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Chapter: Modern Medical Toxicology: Neurotoxic Poisons: Spinal and Peripheral Neurotoxic Agents

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Strychnine - Spinal and Peripheral Neurotoxic Agents

Strychnine - Spinal and Peripheral Neurotoxic Agents
Botanical Name: Strychnos nux vomica. Other Common Names: Dog button, Poison nut.

STRYCHNINE

Strychnine is the principal alkaloid in the strychnos plant (seeds), and is a powerful spinal stimulant.

Botanical Name

Strychnos nux vomica.

Other Common Names

Dog button, Poison nut.

Physical Appearance

·              This is a tree belonging to family Logianaceae which grows well in South India, as well as in certain other parts of the country (Fig 21.1).


·              Leaves are oval, dark or variegated green.

·              Fruits are globular (Fig 21.2) and contain greyish brown disc-shaped seeds about an inch in diameter and ¼ inch thick, which are slightly concave on one side and convex on the other (Fig 21.3). The pericarp is very tough. The outer surface is satin-like due to innumerable fine, silky hairs. While the seeds are odourless, they are extremely bitter to taste.*




Uses

·              The main alkaloid strychnine has been in use as a rodenti- cide since the 16th century. It is sometimes used for killing stray dogs (hence the name “dog buttons”).

·              Strychnine was first used medically in 1540, and continued to be used in many stimulants, tonics, and cathartics until as recently as the 1960s.

·              Even today, strychnine is popular in folk medicine.

Toxic Part

·              Leaves, fruits, and seeds (in increasing order of toxicity).

Toxic Principle

·              Strychnine and brucine are the principal alkaloids, of which the former is much more powerful. It is a basic alkaloid and can be extracted from the seeds as an odourless, bitter-tasting, white crystalline material.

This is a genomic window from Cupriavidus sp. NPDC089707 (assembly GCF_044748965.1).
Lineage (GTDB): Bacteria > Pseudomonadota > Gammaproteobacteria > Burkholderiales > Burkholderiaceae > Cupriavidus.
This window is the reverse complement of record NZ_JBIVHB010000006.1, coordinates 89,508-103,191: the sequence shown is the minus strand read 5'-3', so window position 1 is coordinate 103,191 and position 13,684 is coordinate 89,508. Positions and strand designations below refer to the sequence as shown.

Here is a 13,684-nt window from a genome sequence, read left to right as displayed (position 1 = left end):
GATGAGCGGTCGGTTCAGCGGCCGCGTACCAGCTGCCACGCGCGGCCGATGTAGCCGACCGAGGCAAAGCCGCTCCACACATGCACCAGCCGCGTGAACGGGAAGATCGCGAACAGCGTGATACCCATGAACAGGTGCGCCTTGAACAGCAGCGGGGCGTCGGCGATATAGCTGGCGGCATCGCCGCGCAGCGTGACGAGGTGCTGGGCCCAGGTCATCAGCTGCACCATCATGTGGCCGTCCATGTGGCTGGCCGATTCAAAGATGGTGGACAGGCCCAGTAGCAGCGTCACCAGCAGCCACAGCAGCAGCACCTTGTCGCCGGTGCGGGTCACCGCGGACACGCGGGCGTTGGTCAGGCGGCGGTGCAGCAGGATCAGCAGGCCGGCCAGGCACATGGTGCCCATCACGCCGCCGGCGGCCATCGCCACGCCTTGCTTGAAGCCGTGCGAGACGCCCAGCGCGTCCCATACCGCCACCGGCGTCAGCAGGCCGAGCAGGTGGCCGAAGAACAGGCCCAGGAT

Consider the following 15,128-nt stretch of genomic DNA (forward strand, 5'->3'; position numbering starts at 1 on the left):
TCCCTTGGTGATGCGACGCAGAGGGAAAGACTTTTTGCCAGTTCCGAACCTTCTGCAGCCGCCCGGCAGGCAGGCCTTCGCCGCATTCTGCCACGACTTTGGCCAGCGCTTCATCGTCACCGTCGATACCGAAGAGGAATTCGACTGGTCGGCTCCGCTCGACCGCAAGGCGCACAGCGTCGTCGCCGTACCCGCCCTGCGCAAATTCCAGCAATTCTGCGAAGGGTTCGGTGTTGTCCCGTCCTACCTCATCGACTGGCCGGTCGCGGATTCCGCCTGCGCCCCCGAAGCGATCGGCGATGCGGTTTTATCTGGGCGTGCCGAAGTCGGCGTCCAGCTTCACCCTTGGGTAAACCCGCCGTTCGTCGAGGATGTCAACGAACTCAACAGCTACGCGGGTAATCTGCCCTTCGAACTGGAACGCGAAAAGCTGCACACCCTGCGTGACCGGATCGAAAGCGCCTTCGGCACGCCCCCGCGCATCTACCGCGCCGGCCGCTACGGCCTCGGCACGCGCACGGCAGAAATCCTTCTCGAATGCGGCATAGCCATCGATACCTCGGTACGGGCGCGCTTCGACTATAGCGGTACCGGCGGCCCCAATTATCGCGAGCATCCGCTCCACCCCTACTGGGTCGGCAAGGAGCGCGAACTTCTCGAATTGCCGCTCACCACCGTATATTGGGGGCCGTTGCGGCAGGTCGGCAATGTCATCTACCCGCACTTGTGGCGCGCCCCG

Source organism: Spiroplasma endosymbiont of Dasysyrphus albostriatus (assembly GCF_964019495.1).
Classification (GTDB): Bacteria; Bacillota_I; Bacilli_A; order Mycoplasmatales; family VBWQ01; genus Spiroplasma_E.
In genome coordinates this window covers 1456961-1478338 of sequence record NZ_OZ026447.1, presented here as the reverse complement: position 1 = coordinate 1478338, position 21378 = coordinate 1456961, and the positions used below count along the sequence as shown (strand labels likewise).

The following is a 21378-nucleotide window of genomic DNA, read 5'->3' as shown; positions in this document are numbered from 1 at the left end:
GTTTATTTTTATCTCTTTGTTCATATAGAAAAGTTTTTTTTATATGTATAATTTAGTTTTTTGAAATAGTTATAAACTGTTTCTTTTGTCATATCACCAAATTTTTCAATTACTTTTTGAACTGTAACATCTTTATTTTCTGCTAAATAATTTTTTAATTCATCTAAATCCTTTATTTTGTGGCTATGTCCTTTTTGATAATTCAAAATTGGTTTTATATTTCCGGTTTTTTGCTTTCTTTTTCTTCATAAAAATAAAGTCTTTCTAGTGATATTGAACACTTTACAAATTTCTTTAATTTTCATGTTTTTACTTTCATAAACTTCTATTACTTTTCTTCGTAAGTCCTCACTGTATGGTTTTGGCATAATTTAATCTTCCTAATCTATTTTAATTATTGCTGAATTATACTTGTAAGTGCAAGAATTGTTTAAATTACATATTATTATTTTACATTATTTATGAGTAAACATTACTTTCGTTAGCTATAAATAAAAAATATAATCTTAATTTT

Mode of Action

·              Strychnine prevents the uptake of glycine at inhibitory synapses, especially in the ventral horns (anterior horn cells) of the spinal cord. It results in the competitive antagonism of the inhibitory neurotransmitter at the post-synaptic spinal cord motor neuron. There is a net excitatory effect, and minimal sensory stimulation can set off powerful muscle contractions. 

Clinical Features

·      A feeling of apprehension and anxiety is a common prodromal manifestation.

·      Muscle twitching, spasms, followed by overwhelming convulsions (each lasting from 30 seconds to 2 minutes) which are precipitated by minimal external stimuli.

·      Opisthotonus is a characteristic feature. It is due to powerful extensor spasm causing the body to be hyperextended with arching of the back (Fig 21.4). Less commonly, empros-thotonus (forward bending) and pleurosthotonus (lateral bending) are seen.


·      Trismus (lockjaw), risus sardonicus (sardonic smile due to grimacing that results from facial muscle spasm) (Fig 21.5). There may be frothing from the mouth. Pupils are usually dilated.


·      An important diagnostic feature is that there is complete muscle relaxation in between spasms and convulsions.

·              Another feature of significance is that the patient maintains a clear sensorium during and between convulsive episodes.